Myth, Art, Play, Culture, Spirit, And Energy: A Cycle of String Quartets
Robert J. Martin composer
Enkidu String Quartet
With his Ravello release EMBRACE THE WIND: A CELEBRATION OF WIND AND WIND MACHINES, composer Robert J. Martin communicates the wonder that humanity has for wind through a cycle of string quartets rooted in images and emotions played out across histories as diverse as ancient Phoenicia and modern wind farms. The cycle uses contrasting sonorities and melodic material that range from thorny to lush to portray the influence of wind on culture and civilization, from the joy of a child's pinwheel to the power of giant wind turbines.
Martin uses strings to portray wind in unique ways. The strings moan like wind, imitate mechanical toys, howl, bite, lull us with gentleness, and show us the sweetness of our world. This is a cycle of contrasts where the grinding of sliding gears in one quartet makes the quiet back and forth movement of a weathervane in another all the sweeter. The use of slides and portamentos gives these quartets a unique energy, while the use of frequent tone painting and image-based passages makes these pieces accessible to everyone. Every player is a soloist in these virtuosic quartets, and nowhere does this emerge more than in the solo and duet interludes between quartets.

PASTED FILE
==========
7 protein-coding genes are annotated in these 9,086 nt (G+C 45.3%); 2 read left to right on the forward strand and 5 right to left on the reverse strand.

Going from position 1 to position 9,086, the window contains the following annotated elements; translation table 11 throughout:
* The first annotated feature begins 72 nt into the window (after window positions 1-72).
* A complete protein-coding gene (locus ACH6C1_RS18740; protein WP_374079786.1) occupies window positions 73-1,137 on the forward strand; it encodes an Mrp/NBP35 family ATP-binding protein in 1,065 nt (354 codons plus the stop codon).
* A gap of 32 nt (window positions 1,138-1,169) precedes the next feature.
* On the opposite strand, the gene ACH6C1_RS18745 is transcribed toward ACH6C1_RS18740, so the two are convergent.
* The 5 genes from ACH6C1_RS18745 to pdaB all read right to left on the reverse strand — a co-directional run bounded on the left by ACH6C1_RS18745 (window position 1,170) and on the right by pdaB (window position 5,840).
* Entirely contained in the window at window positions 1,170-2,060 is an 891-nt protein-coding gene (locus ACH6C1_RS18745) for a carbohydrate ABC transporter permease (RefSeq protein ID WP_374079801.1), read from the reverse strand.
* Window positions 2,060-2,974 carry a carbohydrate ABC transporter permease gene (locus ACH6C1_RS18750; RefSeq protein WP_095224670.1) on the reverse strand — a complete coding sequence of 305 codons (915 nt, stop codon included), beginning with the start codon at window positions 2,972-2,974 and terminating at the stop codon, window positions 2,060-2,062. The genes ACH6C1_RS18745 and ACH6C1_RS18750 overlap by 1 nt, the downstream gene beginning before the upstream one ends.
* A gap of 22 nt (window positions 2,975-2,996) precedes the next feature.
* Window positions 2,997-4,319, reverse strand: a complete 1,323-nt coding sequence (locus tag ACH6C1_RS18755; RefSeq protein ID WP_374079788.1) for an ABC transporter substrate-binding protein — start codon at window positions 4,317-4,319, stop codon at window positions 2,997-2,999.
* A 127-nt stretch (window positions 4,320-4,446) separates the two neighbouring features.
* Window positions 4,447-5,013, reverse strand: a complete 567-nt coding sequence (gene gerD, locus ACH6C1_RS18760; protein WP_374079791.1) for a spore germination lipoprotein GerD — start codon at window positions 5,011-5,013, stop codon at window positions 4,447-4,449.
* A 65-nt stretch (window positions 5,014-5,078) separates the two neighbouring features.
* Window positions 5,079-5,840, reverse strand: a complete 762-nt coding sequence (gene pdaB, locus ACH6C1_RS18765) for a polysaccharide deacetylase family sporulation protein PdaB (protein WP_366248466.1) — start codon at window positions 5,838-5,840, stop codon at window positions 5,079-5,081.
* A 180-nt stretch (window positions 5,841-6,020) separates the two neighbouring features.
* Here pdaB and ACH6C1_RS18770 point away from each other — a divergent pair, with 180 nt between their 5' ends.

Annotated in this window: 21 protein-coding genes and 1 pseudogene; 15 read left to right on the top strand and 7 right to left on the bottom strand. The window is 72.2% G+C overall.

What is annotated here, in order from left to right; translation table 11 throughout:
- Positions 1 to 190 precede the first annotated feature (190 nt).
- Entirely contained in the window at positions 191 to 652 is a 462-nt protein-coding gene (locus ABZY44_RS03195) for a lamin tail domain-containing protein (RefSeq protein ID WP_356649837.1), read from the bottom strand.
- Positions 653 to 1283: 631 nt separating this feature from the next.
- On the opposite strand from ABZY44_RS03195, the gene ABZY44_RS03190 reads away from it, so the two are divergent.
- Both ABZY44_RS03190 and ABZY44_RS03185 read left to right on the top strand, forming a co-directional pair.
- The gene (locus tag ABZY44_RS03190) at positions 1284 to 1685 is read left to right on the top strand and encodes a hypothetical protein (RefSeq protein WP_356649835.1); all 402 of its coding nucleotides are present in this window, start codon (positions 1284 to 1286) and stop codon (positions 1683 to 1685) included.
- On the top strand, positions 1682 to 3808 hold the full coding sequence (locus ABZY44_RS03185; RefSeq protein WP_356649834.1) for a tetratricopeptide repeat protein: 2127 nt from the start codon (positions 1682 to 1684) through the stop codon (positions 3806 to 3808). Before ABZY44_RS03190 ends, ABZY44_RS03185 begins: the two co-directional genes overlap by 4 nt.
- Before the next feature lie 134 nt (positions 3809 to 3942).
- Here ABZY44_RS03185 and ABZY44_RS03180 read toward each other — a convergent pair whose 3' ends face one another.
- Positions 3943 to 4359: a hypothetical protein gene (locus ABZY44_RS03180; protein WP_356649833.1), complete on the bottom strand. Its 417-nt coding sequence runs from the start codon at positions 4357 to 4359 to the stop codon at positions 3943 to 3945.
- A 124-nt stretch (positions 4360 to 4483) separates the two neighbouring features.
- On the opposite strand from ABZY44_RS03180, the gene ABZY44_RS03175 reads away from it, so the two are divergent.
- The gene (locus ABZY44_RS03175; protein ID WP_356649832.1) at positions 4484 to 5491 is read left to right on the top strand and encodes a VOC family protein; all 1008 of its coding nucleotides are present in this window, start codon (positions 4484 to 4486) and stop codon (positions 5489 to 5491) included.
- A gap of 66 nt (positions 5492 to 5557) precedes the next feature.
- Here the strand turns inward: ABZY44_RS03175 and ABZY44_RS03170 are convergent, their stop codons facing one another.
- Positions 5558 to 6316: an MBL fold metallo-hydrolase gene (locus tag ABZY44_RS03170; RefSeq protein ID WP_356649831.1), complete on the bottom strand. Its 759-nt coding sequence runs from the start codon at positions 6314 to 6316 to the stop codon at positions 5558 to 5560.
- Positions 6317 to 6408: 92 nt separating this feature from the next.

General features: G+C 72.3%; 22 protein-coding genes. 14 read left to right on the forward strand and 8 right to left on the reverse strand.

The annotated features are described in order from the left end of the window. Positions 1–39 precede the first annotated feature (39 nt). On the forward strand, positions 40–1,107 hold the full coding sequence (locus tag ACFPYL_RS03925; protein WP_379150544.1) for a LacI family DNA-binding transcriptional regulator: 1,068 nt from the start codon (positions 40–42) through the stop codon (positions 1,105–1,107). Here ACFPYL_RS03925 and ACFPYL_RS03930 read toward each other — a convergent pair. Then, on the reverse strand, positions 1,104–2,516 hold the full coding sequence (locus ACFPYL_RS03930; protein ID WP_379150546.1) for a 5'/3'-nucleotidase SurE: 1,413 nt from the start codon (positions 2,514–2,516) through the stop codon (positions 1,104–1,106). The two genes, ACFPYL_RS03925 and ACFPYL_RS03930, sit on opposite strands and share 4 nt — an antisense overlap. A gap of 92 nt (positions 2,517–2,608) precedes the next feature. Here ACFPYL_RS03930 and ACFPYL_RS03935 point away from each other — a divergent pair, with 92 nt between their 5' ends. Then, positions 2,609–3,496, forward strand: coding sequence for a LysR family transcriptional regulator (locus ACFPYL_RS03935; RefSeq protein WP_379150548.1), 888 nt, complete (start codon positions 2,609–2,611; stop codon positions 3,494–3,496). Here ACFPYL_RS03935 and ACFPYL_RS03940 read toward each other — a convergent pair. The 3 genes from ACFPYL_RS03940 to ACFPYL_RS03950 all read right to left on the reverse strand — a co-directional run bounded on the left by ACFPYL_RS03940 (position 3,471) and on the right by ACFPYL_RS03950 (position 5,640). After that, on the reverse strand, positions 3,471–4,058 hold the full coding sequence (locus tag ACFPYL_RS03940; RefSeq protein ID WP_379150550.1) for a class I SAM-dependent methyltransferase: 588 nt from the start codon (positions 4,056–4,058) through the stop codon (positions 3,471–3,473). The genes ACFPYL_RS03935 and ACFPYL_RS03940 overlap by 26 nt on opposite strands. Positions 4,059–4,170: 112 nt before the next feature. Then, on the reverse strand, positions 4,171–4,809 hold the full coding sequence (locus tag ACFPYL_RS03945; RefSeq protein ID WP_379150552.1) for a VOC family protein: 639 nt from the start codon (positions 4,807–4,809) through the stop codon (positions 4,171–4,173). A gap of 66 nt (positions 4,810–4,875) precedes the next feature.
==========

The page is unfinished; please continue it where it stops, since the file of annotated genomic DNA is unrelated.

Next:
The cycle begins with a brief evocation of four snake winds, primal forces in the Navajo creation story, winding their way to sky and then returning. Pinwheels, Gusts in a Field of Windmills, Wind Turbines, and Sliding Gears evoke the organic spontaneity of wind as it drives the hypnotic motion of wind machines. Weathervane Nocturne and Christina’s World explore images of night, isolation, and peace. Whirligig of the Dancing Bears captures the magic of mechanical bears dancing faster and faster as the wind increases. The final movement, Mobile Turning in the Wind, brings the cycle to a close with energetic cadences that portray a giant mobile turning in the wind, bringing us to a sense of dramatic finality. The nine quartets and seven solo and duet interludes that fill this seventy-five minute album provide the listener with many different listening experiences linked by a focus on emotion and imagery.